CONTRIBUTORS

Euan Allison

Euan is a PhD Philosophy candidate at University College London. He is currently working on political liberalism and relational equality.  He also has interests in Kantian ethics and the nature of practical reasons.

Gillian Brock

Gillian Brock is Professor of Philosophy at the University of Auckland in New Zealand. She has published widely on issues in political and social philosophy, ethics, and applied ethics. Her books include Justice for People on the Move: Migration in Challenging Times (Cambridge University Press, 2020), Global Justice: A Cosmopolitan Account (Oxford University Press, 2009), Global Health Ethics: New Challenges (with Solomon Benatar, Cambridge 2020), Cosmopolitanism versus Non-Cosmopolitanism (Oxford 2013), and Debating Brain Drain (with Michael Blake, Oxford 2015). Work in progress includes a book on responsibilities for addressing corruption in a globalized world and another on how global justice theorizing can inform policy recommendations. More information about her can be found here.

Michelle Ciurria

Michelle Ciurria is a visiting scholar at the University of Missouri-St. Louis. She completed her PhD at York University in Toronto and held postdoctoral fellowships at the University of New South Wales and Washington University in St. Louis. She is the author of "An Intersectional Feminist Theory of Moral Responsibility."

Sonia Cruz Dávila

Sonia is a PhD candidate in Political Theory at the Dickson Poon School of Law and a graduate teaching assistant in the Department of Philosophy at King's College London. Her research focus lies somewhere between constitutional and democratic theory. She is working on the implications of the idea that democracy is intrinsically valuable for our understanding of the doctrine of separation of powers. Her intention is to determine whether a given understanding of the separation of powers can help us establish the lack of democratic legitimacy of certain political actions, like the executive power to veto legislation.

Giulio Fornaroli

Giulio has recently achieved a PhD in political theory from UCL Department of Political Science and is about to begin postdoctoral research at the Instituto de Investigaciones Filosoficas, UNAM (Mexico City). He is currently involved in a project on the moral foundation of rights and has worked before on liberalism and pluralism. His philosophical sympathies lie between some (very) watered down version of Kantianism and an equally eclectic form of moral perfectionism. His favourite quotation is from Cormac McCarthy’s The Road: “There is no god, and we are his prophets.” See Giulio's Academia page here.

Lukas Fuchs

Lukas is a PhD student at the Institute for Innovation and Public Purpose (UCL). His thesis deals with development policy, market shaping and climate change in liberal egalitarian thought. HIs previous degrees were from the University of Cambridge. See his private website: https://lukasfuchs.net/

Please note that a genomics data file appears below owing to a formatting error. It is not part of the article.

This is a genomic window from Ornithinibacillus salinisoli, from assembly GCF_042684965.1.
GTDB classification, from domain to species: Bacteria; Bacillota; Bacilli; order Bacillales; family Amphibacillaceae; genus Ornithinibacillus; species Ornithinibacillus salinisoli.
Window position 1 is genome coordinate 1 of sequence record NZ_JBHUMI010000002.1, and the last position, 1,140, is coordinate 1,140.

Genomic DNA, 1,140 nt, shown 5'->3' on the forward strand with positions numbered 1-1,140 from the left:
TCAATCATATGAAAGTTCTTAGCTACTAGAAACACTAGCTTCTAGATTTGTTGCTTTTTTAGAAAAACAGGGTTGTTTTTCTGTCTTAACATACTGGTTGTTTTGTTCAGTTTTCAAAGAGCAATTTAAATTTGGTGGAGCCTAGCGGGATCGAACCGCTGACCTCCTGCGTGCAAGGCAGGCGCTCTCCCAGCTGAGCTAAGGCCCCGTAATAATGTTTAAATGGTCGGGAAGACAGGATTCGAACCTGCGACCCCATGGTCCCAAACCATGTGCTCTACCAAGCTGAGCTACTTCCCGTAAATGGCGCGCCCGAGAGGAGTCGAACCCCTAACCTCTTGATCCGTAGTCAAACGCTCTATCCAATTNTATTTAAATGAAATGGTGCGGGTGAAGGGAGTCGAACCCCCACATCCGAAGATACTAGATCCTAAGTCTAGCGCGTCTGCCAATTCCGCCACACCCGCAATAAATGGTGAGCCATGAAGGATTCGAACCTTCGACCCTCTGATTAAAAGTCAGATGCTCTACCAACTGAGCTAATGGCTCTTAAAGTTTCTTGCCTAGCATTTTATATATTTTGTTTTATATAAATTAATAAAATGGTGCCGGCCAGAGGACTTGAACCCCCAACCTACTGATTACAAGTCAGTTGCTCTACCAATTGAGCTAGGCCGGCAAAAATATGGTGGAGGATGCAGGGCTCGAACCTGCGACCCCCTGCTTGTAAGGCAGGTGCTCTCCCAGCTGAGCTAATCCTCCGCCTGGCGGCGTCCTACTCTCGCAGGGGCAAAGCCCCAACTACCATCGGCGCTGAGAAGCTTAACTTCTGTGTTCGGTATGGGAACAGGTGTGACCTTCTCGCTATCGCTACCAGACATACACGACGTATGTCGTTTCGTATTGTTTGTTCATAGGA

Daniel Guillery

Daniel is currently the Law and Philosophy Fellow in the University of Chicago Law School and in September 2020 will join the politics department at the University of Warwick. His PhD is in philosophy, from University College London. He will soon have taught in philosophy, politics and law departments, and his work is in the kind of political philosophy that lies where these disciplines meet. He is interested in foundational questions about the justification of state use of force, and in particular how these interact with considerations of feasibility. He is currently thinking about state border controls and the justification for the exclusive rights states claim over their territories.

Sam Mace

Sam is a PhD student at the University of Leeds. His research focuses on the state of exception, Arab authoritarianism and the Middle East. He also has a BA and MA in politics from Lancaster University.

Stefano Merlo

Stefano is a Junior Lecturer at the VU Amsterdam's John Stuart Mill College where he teaches economics on the PPE undergraduate program. His research addresses the Economic and Monetary Union from a macroeconomic and philosophical perspective.  Stefano is applying republican political theory to the Eurozone to understand which principles of international justice should apply to a currency union. You can find out more on Stefano's own website.

Lukas Schmid

Lukas is a PhD researcher in Political Theory at the European University Institute in Florence, Italy. His doctoral work is situated in the political theory of immigration and assesses the permissibility of various immigration enforcement practices, such as deportation and externalization. He is also interested in relational conceptions of egalitarianism and the prospects for globalizing them, as well as various aspects of the methodology of political theorizing, such as the moralism/realism debate and conceptual engineering and analysis, and further topics in applied ethics, such as just war theory and decisionmaking under risk.

Nikhil Venkatesh

Nikhil is a PhD candidate and postgraduate teaching assistant in the Department of Philosophy at UCL. His work primarily focuses on the foundations and implications of utilitarianism, the issues associated with aggregation and collective action, and objections to utilitarianism from integrity and equality. He is also interested in the nature of normativity and morality, and in Marxism and socialist strategy.

Read more from Nikhil's own blog here.

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